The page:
My husband, the high-tech high priest, discovered some new app on his Iphone and sent an invitation to me, our daughter and our son to use it. It’s called Latitude and it’s some kind of espionage-like device that tells you where the other person — or his or her Iphone — is.
Our daughter called it “creepy,” but signed up, anyway. My husband subsequently reported that she was in Palo Alto, California, where she lives — like this was some kind of bigtime revelation.
Then he started hounding me to get on Latitude, too. “Look at it this way,” he said. “If your phone gets stolen, we’ll know where the thief is.”
Oh, brother. I always love ideas like this that begin with a “what if” premise and end up with a felony. But anyway, I gave him my phone so he could sign me up himself, since I’m not interested in new apps. After all, I hardly ever use the apps I’ve already got, so why would I want to sign up for any new ones? Anyway, he started pawing around my Iphone, complaining how it was out-of-date and casting aspersions on me as an Iphone owner. This — along with a total loss of privacy — is what I get when he starts fretting over my high-tech devices. I should know better by now.
Still, I was kind of interested in getting Latitude for at least one reason: My husband, as it turns out, seems to have a twin on the Upper West Side.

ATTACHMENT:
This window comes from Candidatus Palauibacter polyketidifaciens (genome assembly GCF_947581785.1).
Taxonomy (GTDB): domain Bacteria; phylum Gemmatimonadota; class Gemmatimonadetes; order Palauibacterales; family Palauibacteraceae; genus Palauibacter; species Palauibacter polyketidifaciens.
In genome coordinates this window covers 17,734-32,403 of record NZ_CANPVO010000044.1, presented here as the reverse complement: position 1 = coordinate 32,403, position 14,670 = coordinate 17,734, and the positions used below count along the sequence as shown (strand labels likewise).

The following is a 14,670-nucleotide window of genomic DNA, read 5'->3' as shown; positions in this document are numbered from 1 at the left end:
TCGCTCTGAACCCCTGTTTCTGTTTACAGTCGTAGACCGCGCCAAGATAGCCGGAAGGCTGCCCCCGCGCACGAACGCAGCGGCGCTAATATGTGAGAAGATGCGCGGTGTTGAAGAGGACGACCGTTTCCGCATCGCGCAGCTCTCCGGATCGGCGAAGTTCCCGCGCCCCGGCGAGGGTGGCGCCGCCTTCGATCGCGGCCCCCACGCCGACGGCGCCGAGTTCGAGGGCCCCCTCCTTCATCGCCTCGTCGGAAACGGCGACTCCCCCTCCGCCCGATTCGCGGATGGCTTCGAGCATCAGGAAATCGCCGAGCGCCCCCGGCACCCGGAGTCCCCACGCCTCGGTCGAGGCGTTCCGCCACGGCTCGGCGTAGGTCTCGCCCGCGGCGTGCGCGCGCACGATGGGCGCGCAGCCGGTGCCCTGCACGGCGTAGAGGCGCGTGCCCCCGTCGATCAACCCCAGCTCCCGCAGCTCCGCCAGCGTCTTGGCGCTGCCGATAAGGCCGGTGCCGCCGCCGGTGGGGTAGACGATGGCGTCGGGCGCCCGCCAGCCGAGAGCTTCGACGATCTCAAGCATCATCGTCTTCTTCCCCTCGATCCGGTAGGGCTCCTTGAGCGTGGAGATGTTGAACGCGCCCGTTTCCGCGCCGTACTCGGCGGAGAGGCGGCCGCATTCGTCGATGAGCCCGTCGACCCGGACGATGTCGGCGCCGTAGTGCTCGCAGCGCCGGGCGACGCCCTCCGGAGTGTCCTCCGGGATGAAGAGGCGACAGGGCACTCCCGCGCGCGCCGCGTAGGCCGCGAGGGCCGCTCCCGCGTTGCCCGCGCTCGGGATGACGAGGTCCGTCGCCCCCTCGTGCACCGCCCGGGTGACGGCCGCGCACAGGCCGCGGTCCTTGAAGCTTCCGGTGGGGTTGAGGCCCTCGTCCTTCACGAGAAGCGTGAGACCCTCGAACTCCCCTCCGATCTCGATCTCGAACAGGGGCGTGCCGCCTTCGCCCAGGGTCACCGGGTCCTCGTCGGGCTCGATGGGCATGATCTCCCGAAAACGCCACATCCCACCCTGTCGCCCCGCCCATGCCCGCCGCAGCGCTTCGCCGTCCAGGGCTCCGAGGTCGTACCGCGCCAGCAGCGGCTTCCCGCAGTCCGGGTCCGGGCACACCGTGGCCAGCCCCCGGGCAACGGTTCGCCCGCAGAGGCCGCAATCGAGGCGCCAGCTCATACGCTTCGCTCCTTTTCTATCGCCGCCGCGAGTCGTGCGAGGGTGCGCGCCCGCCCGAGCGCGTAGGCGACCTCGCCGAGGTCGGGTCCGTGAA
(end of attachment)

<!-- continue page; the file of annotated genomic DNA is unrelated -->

(I should point out, first, that I happen to know something about twins. My father and aunt were twins, as were my great-aunts. In fact, my family has a history of naming twins in the most egregious way possible. All I can say is it’s a good thing my great aunts were born in Oklahoma, instead of Texas.)
But back to the Upper West Side twin. I saw him the first time when I was walking to meet my husband at the neighborhood Barnes & Noble. I was about a block away from the store when I saw my husband leaving it. Which didn’t make sense, since we were supposed to meet at the store. I went inside and whiled away the time, which I can always do quite easily in a bookstore. Eventually, I went upstairs, where I found my husband in the psychology section.
He’d been there the entire time, he insisted. No, he hadn’t left the store earlier.
Not a big deal. I forgot it till a few days later, when I left our apartment to walk to the grocery store. My husband was sitting at his desk, working, when I left.
Which made it all the crazier when I saw “him” standing at a nearby stoplight. The posture, the clothes, the hairline, the coloring — all were so familiar to me I had to stop myself from calling out to him. But I knew that, logically, it couldn’t be my husband — who was several yards behind me, on the second floor, working at a desk.
“You’ve got a twin around here, somewhere,” I told my husband later. “Believe me, it’s such a close resemblance, it’s uncanny.”
“I didn’t know there were two such great-looking guys on the Upper West Side,” he said.
Since the last sighting, I haven’t seen the twin again. If I do, though, I might suggest he get an app for his Iphone. “This is not your husband!” the app would say. “Please do not nag, criticize or boss around. Some things should be saved for the sanctity of marriage.”
(Copyright 2009 by Ruth Pennebaker)